Tom Fox: Susan, let me go back to 2015 and the Volkswagen emission testing scandal. I read a speech by the head of the German Manufacturer's Council, so the German trade group for manufacturers. In that speech he said, "The answer is compliance and transparency." One, be in compliance, but two, be transparent about it. That is how we, as a German industry, will get through this. Volkswagen has done what they've done. We can't stop that or do anything about that, but we, the rest of German manufacturing, can be in compliance and can be transparent about that compliance. That really struck me at the time and it stuck with me since then.
The transparency, the radical transparency that Dov talks about is even more important in 2022 because of things like the Business Roundtable Statement on the Purpose of a Corporation. How many stakeholders are there now? Previously, there have been only shareholders, but now you have multiple stakeholders. It can be your employees, it can be your third parties. It can be those localities where you do business and that's where that radical transparency is so critical because they may not own shares and they may not be able to vote, but they can vote with their pocketbook. The radical transparency allows you to demonstrate to stakeholders who are going to vote with their pocketbook that we do business ethically and we are in compliance, and that you can and should do business with us because our values are what your values are. That's, to me, the power of radical transparency and it's the ability to demonstrate to those who are not regulators. Because remember, if you're fined for a regulatory violation, that's seen as a below the line sunk cost. Just the cost of doing business.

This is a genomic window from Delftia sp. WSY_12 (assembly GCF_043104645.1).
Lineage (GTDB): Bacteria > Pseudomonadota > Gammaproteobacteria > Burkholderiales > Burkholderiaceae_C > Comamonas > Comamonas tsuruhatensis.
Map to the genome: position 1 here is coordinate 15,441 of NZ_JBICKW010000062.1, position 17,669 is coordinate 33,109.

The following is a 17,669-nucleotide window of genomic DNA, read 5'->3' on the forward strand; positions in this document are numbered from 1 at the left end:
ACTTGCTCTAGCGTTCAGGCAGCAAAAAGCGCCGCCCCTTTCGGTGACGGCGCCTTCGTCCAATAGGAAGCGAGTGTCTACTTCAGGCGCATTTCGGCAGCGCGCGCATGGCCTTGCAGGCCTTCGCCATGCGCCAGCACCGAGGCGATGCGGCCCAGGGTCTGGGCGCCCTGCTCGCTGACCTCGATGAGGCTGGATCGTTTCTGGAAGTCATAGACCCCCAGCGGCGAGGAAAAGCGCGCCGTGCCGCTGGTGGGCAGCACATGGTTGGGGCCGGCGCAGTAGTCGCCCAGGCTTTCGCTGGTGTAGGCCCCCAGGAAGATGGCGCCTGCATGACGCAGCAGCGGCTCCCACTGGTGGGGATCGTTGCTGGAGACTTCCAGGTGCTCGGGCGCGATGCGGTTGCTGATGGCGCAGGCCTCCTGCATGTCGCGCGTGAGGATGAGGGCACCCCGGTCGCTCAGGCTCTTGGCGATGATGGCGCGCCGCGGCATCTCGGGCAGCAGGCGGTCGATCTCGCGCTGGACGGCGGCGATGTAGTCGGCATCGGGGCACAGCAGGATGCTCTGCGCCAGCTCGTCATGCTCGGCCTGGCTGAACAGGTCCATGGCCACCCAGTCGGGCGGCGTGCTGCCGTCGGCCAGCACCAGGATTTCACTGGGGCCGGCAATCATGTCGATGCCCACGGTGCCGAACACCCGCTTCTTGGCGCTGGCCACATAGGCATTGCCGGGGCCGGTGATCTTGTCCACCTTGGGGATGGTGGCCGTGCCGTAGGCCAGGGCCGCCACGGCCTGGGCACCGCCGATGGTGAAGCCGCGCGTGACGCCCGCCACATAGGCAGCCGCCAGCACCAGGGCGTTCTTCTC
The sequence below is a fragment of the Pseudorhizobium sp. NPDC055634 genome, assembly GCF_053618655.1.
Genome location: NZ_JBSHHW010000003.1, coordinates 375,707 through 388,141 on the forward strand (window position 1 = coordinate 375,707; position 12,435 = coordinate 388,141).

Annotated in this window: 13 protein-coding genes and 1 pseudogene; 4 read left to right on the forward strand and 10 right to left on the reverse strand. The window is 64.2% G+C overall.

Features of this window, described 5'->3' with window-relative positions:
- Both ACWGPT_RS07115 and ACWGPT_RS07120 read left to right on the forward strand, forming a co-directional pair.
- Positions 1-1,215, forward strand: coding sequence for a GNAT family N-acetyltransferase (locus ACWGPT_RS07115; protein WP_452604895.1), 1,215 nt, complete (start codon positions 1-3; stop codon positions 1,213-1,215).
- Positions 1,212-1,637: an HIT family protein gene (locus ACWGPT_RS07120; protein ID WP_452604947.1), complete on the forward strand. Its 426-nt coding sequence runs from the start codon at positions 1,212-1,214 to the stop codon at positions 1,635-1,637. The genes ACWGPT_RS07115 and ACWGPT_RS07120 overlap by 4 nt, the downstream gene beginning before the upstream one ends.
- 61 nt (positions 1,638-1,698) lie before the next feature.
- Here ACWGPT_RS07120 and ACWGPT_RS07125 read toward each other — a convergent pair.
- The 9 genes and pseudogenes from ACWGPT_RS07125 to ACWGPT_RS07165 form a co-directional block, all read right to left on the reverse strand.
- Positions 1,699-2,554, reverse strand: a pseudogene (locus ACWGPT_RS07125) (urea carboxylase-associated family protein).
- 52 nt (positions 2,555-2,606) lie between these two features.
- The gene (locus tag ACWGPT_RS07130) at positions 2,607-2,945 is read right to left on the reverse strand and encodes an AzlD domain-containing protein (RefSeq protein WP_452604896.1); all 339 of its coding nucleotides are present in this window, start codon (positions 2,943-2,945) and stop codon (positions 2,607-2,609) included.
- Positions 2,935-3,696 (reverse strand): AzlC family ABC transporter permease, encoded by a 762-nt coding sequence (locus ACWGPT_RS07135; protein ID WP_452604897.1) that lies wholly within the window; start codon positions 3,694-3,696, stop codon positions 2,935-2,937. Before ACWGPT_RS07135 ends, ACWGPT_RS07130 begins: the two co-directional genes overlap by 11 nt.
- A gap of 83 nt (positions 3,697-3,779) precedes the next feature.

Tell me how much my fine is and I can reserve for it, whatever it is. What I cannot reserve for is if 5, 10, 25 or 50% of my customer base chooses not to buy my products because I've been found to have violated sanctions or I've been found to have used Uyghur labor in product site sourced out of China, or you name the issue. That's not a bottom line cost. That's a top of the line cost. That's a cost you can never get back because you can't reserve for non-sales. It's a cost you can't anticipate, you can't reserve for, you can't mitigate the risk because once you don't have sales, you don't have sales. To me, that concept of transparency, that concept of doing business ethically, in compliance and that concept of radical transparency all really protects you and allows you as a corporation to say, "This is what we stand for. This is why we're proud to sell a product to you and hopefully, you're proud to buy a product from us."
Susan Divers: Well, you're right and that really tees up the heart of sustainability. Sustainability isn't one giant checklist after another. It's what are we really doing and how are we doing it? What you're also saying too is, and it ties with things Dov said in the past, that we live in an age of radical transparency where anyone can go on Twitter, I guess, if they pay the $8 now or post on Facebook or Instagram or wherever and expose concerns. And with the incredible increase in sanctions and money laundering controls, it's just a further reason, if anyone needed one, why you have to get your house in order and you have to make sure that you are dealing with those risks effectively and of course, walk the walk as well as talk the talk.
We are running out of time, unfortunately, but I'm excited to mention again that we're going to continue this conversation in an upcoming podcast. It's been such a pleasure having you today, and I know we could keep talking for another couple of hours, but we'll have further opportunities in the future.
Tom Fox: I always have way too much fun when you and I sit and chit chat, whether it's over a lunch, a coffee, or a podcast, so thank you, Susan.
Susan Divers: Oh, I feel the same way, Tom. My name is Susan Divers and I want to thank you all for tuning into the Principled Podcast by LRN.